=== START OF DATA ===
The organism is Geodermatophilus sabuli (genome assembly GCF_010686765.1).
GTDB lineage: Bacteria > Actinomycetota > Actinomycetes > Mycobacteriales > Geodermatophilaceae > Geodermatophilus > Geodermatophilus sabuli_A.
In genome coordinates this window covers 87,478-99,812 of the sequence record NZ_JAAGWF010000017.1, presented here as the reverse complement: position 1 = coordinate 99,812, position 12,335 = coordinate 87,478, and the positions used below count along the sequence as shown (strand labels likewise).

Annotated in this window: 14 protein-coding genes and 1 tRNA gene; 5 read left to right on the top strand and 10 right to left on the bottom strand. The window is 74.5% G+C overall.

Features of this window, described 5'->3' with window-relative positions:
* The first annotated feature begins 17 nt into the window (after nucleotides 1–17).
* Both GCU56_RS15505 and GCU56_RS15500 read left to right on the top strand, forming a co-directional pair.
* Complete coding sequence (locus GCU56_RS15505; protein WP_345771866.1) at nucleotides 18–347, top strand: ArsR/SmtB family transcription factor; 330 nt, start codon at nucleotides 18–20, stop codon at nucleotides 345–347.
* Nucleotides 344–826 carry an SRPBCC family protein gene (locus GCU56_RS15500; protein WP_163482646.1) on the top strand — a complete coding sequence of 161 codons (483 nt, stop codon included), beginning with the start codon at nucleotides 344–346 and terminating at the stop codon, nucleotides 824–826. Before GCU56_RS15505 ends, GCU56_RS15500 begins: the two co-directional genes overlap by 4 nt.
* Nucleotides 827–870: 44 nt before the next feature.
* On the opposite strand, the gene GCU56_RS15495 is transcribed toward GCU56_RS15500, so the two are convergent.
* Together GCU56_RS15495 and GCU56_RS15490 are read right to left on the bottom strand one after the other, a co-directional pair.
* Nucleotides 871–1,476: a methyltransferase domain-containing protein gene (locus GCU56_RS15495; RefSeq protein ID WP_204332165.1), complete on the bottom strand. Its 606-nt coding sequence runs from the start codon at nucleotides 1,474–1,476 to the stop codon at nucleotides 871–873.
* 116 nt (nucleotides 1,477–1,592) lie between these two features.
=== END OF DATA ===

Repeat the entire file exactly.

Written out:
The organism is Geodermatophilus sabuli (genome assembly GCF_010686765.1).
GTDB lineage: Bacteria > Actinomycetota > Actinomycetes > Mycobacteriales > Geodermatophilaceae > Geodermatophilus > Geodermatophilus sabuli_A.
In genome coordinates this window covers 87,478-99,812 of the sequence record NZ_JAAGWF010000017.1, presented here as the reverse complement: position 1 = coordinate 99,812, position 12,335 = coordinate 87,478, and the positions used below count along the sequence as shown (strand labels likewise).

Annotated in this window: 14 protein-coding genes and 1 tRNA gene; 5 read left to right on the top strand and 10 right to left on the bottom strand. The window is 74.5% G+C overall.

Features of this window, described 5'->3' with window-relative positions:
* The first annotated feature begins 17 nt into the window (after nucleotides 1–17).
* Both GCU56_RS15505 and GCU56_RS15500 read left to right on the top strand, forming a co-directional pair.
* Complete coding sequence (locus GCU56_RS15505; protein WP_345771866.1) at nucleotides 18–347, top strand: ArsR/SmtB family transcription factor; 330 nt, start codon at nucleotides 18–20, stop codon at nucleotides 345–347.
* Nucleotides 344–826 carry an SRPBCC family protein gene (locus GCU56_RS15500; protein WP_163482646.1) on the top strand — a complete coding sequence of 161 codons (483 nt, stop codon included), beginning with the start codon at nucleotides 344–346 and terminating at the stop codon, nucleotides 824–826. Before GCU56_RS15505 ends, GCU56_RS15500 begins: the two co-directional genes overlap by 4 nt.
* Nucleotides 827–870: 44 nt before the next feature.
* On the opposite strand, the gene GCU56_RS15495 is transcribed toward GCU56_RS15500, so the two are convergent.
* Together GCU56_RS15495 and GCU56_RS15490 are read right to left on the bottom strand one after the other, a co-directional pair.
* Nucleotides 871–1,476: a methyltransferase domain-containing protein gene (locus GCU56_RS15495; RefSeq protein ID WP_204332165.1), complete on the bottom strand. Its 606-nt coding sequence runs from the start codon at nucleotides 1,474–1,476 to the stop codon at nucleotides 871–873.
* 116 nt (nucleotides 1,477–1,592) lie between these two features.